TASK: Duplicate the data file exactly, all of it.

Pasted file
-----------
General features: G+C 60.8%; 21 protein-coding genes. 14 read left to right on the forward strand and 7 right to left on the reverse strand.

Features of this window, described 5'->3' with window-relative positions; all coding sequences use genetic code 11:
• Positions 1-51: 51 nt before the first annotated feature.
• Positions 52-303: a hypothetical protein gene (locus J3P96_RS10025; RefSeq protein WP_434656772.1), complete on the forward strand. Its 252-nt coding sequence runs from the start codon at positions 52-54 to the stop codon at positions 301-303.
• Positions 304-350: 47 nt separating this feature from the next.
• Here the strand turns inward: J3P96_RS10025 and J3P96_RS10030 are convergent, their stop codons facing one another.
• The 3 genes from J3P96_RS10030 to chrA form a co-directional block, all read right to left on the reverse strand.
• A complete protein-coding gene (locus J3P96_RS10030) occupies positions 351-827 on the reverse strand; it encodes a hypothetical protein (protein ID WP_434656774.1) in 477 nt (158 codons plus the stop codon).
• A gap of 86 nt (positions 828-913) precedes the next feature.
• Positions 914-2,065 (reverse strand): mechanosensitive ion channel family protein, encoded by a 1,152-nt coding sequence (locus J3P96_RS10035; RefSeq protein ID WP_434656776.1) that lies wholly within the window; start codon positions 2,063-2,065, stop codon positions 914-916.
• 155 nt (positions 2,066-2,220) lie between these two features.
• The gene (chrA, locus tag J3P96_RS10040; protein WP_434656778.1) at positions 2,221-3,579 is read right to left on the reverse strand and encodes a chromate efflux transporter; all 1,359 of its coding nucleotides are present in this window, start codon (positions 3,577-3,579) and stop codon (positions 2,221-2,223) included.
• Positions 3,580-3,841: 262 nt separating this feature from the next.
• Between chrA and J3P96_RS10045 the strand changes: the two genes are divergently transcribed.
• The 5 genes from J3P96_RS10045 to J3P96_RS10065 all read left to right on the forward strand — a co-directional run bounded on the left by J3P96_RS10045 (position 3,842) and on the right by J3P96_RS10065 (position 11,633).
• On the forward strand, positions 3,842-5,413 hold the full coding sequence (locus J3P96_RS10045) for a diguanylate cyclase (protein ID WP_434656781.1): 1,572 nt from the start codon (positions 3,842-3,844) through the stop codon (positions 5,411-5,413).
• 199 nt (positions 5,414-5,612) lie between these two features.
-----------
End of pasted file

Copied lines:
General features: G+C 60.8%; 21 protein-coding genes. 14 read left to right on the forward strand and 7 right to left on the reverse strand.

Features of this window, described 5'->3' with window-relative positions; all coding sequences use genetic code 11:
• Positions 1-51: 51 nt before the first annotated feature.
• Positions 52-303: a hypothetical protein gene (locus J3P96_RS10025; RefSeq protein WP_434656772.1), complete on the forward strand. Its 252-nt coding sequence runs from the start codon at positions 52-54 to the stop codon at positions 301-303.
• Positions 304-350: 47 nt separating this feature from the next.
• Here the strand turns inward: J3P96_RS10025 and J3P96_RS10030 are convergent, their stop codons facing one another.
• The 3 genes from J3P96_RS10030 to chrA form a co-directional block, all read right to left on the reverse strand.
• A complete protein-coding gene (locus J3P96_RS10030) occupies positions 351-827 on the reverse strand; it encodes a hypothetical protein (protein ID WP_434656774.1) in 477 nt (158 codons plus the stop codon).
• A gap of 86 nt (positions 828-913) precedes the next feature.
• Positions 914-2,065 (reverse strand): mechanosensitive ion channel family protein, encoded by a 1,152-nt coding sequence (locus J3P96_RS10035; RefSeq protein ID WP_434656776.1) that lies wholly within the window; start codon positions 2,063-2,065, stop codon positions 914-916.
• 155 nt (positions 2,066-2,220) lie between these two features.
• The gene (chrA, locus tag J3P96_RS10040; protein WP_434656778.1) at positions 2,221-3,579 is read right to left on the reverse strand and encodes a chromate efflux transporter; all 1,359 of its coding nucleotides are present in this window, start codon (positions 3,577-3,579) and stop codon (positions 2,221-2,223) included.
• Positions 3,580-3,841: 262 nt separating this feature from the next.
• Between chrA and J3P96_RS10045 the strand changes: the two genes are divergently transcribed.
• The 5 genes from J3P96_RS10045 to J3P96_RS10065 all read left to right on the forward strand — a co-directional run bounded on the left by J3P96_RS10045 (position 3,842) and on the right by J3P96_RS10065 (position 11,633).
• On the forward strand, positions 3,842-5,413 hold the full coding sequence (locus J3P96_RS10045) for a diguanylate cyclase (protein ID WP_434656781.1): 1,572 nt from the start codon (positions 3,842-3,844) through the stop codon (positions 5,411-5,413).
• 199 nt (positions 5,414-5,612) lie between these two features.